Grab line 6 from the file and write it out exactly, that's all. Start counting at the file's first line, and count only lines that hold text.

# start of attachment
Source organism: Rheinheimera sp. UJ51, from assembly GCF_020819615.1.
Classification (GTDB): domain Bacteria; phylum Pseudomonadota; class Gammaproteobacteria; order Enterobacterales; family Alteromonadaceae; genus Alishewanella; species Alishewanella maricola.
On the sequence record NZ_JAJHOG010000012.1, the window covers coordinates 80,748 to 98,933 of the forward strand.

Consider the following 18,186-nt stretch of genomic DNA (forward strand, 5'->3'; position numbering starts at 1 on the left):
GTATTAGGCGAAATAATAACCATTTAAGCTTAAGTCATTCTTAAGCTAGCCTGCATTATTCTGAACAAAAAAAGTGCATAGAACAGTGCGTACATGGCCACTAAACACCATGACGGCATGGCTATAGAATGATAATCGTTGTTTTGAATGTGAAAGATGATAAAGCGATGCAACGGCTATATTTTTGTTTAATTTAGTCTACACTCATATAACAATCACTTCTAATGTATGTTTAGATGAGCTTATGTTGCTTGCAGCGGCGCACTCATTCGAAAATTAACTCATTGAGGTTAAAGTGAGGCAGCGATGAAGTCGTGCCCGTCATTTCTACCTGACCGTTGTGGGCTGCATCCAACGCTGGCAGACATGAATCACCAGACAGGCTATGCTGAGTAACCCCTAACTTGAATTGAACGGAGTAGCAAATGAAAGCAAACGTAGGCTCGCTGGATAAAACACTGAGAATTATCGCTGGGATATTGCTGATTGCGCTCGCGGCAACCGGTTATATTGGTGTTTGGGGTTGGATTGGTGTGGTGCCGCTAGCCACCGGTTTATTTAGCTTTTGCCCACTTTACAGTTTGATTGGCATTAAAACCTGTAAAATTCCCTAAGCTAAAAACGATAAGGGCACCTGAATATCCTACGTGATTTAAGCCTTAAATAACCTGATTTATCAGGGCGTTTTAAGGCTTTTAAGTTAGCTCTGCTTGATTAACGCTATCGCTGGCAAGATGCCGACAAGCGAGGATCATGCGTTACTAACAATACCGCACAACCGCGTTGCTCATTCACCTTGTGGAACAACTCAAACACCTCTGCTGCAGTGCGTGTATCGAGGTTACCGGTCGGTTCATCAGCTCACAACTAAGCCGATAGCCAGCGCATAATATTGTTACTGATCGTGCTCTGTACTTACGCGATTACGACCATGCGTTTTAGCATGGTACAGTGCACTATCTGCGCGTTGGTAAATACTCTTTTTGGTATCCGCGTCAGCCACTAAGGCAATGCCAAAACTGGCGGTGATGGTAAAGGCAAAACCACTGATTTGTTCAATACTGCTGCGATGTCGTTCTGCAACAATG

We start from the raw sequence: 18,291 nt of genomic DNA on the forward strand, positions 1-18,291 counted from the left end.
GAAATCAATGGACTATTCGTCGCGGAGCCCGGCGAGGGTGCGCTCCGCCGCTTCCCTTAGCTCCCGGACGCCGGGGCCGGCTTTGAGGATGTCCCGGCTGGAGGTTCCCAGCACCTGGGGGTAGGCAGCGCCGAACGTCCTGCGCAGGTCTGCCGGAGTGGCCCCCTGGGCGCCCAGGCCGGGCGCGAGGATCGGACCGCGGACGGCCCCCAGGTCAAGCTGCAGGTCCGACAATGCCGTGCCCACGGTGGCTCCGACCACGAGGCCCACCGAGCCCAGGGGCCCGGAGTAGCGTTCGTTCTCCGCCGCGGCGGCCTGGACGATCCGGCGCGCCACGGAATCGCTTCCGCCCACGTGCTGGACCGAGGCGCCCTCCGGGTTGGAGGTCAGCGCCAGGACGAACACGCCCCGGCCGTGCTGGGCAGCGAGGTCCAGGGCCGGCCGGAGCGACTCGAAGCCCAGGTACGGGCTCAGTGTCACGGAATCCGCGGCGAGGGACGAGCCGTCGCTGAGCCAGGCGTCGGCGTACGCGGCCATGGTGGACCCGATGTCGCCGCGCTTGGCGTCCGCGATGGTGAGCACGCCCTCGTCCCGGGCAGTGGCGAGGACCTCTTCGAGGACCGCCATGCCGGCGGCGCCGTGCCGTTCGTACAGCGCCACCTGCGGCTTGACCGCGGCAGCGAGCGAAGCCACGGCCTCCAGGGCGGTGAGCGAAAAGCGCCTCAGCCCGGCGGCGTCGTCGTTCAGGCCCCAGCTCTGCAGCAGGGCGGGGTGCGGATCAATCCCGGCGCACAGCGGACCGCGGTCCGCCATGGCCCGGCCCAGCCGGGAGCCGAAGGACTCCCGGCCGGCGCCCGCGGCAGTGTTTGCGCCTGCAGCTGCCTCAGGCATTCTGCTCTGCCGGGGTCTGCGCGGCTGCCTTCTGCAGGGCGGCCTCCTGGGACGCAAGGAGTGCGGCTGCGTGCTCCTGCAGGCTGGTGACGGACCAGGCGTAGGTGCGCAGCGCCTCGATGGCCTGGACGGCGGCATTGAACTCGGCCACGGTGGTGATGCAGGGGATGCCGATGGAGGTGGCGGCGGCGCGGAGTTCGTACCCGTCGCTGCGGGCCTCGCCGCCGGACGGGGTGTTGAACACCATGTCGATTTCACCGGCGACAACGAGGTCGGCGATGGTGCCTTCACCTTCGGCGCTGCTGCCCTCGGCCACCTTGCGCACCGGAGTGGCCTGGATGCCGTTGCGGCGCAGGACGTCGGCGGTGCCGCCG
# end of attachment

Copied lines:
We start from the raw sequence: 18,291 nt of genomic DNA on the forward strand, positions 1-18,291 counted from the left end.